The Danger of the Wine Industry’s Reliance on Social Media
I’ve been a member of the Facebook community since 2007. Since that time, every client I’ve worked with has also been a member of Facebook. I’ve made sure of it. In fact, it’s hard to imagine why a wine industry firm would not be a member of this gigantic community where targeted messaging and branding can be done in a nearly unprecedented manner.
Yet, today, looking at the actions and power of Facebook, I can’t say I would recommend joining and using Facebook:
It’s worth noting that Facebook just removed the ability of every Australian Facebook user from posting or linking to any news article:
Rather than continue negotiations with Australia regarding paying for the news content circulating on its platform, Facebook decided to pull up stakes. Within hours, the company announced it would “restrict publishers and people in Australia” from sharing or viewing news content. This restriction was also global — Facebook users the world over would now be prohibited from posting links from Australian news publishers. In other words, a sovereign national government attempted to assert itself against Facebook. And in response, Facebook canceled the country.
If Facebook is willing to cancel an entire country, why wouldn’t it cancel your page and remove you from the thousands of followers you’ve accumulated for your wine biz over the past decade or so? (That’s a rhetorical question).
It is becoming readily apparent that businesses cannot assume that the various social media services they use to disseminate information and news can be counted on to be there for use. This, in turn, raises the question, to what extent should any business rely on various social media services to market and promote their products.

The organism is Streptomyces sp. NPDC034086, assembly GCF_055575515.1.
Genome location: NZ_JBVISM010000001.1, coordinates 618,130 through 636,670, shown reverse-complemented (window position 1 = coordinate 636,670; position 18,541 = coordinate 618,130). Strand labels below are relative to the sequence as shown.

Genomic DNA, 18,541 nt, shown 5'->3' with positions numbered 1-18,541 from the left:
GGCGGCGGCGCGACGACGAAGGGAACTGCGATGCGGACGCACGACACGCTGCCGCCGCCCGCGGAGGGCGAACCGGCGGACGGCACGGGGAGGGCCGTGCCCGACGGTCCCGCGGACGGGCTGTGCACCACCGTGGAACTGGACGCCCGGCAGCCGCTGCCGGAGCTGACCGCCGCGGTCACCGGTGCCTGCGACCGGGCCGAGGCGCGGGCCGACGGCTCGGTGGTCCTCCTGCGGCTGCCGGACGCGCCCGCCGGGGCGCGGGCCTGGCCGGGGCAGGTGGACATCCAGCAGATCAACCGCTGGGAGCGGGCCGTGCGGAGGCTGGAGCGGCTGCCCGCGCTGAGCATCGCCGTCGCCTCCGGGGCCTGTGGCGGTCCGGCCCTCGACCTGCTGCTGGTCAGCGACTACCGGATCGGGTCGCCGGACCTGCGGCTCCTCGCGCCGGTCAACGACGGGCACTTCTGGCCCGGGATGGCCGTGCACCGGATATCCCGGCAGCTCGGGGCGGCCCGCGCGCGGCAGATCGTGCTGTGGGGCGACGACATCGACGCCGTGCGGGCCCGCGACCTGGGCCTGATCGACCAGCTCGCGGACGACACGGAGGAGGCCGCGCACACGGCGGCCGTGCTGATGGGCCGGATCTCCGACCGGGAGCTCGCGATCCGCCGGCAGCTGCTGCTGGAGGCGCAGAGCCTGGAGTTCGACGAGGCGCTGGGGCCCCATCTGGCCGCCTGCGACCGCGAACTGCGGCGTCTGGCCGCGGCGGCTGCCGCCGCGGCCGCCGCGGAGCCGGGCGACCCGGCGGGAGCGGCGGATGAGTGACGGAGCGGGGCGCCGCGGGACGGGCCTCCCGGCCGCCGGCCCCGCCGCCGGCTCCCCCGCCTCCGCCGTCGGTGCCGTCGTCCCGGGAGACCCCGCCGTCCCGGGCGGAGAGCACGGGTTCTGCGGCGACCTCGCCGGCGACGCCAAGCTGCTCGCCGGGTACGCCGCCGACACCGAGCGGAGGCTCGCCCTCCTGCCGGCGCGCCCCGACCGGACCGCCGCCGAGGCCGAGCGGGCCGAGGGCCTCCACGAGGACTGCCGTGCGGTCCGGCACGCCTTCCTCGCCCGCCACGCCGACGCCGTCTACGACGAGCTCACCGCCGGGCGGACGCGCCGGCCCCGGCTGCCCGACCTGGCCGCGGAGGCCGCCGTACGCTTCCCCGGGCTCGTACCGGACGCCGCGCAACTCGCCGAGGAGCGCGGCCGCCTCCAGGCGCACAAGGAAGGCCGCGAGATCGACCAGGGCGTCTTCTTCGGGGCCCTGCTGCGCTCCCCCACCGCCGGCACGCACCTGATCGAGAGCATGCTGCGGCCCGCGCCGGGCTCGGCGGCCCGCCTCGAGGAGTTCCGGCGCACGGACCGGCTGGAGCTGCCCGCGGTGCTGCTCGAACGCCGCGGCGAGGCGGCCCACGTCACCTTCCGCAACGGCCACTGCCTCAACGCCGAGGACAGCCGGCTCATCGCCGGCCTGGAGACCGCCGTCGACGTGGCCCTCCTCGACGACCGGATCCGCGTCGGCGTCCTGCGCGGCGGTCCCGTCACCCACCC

It’s true that Facebook is a public company and can choose to include or exclude any user or sets of users it wants from its platform. It may restrict how any user or set of users utilize its platform. Yet, it strikes me that certain social media platforms have become so tightly integrated into so many people’s lives and businesses that today they serve as much as “utilities” (like power, water and airwaves) than they do as simple private companies offering a service.
As utilities go, Facebook, Twitter and Google are more like airwaves than water and power supply. Sure, we can live without television and airwaves. It would be a life-defining adjustment but it could be done. We can’t live with the burden of having to source and supply our own power and water. And yet, we do regulate how television and radio are delivered and administered. It may be time to consider the same for the social media and foundational internet companies and regulate how they operate.
So, if the wine industry’s companies are going to continue to rely on the Facebooks, Twitters, Instagrams and Googles of the world, despite the capricious exercise of power these utility-type companies are wielding, the very least that should be done is put in place a plan for the day when your company’s access to them is withdrawn. Think of it as insurance against an attack on your assets.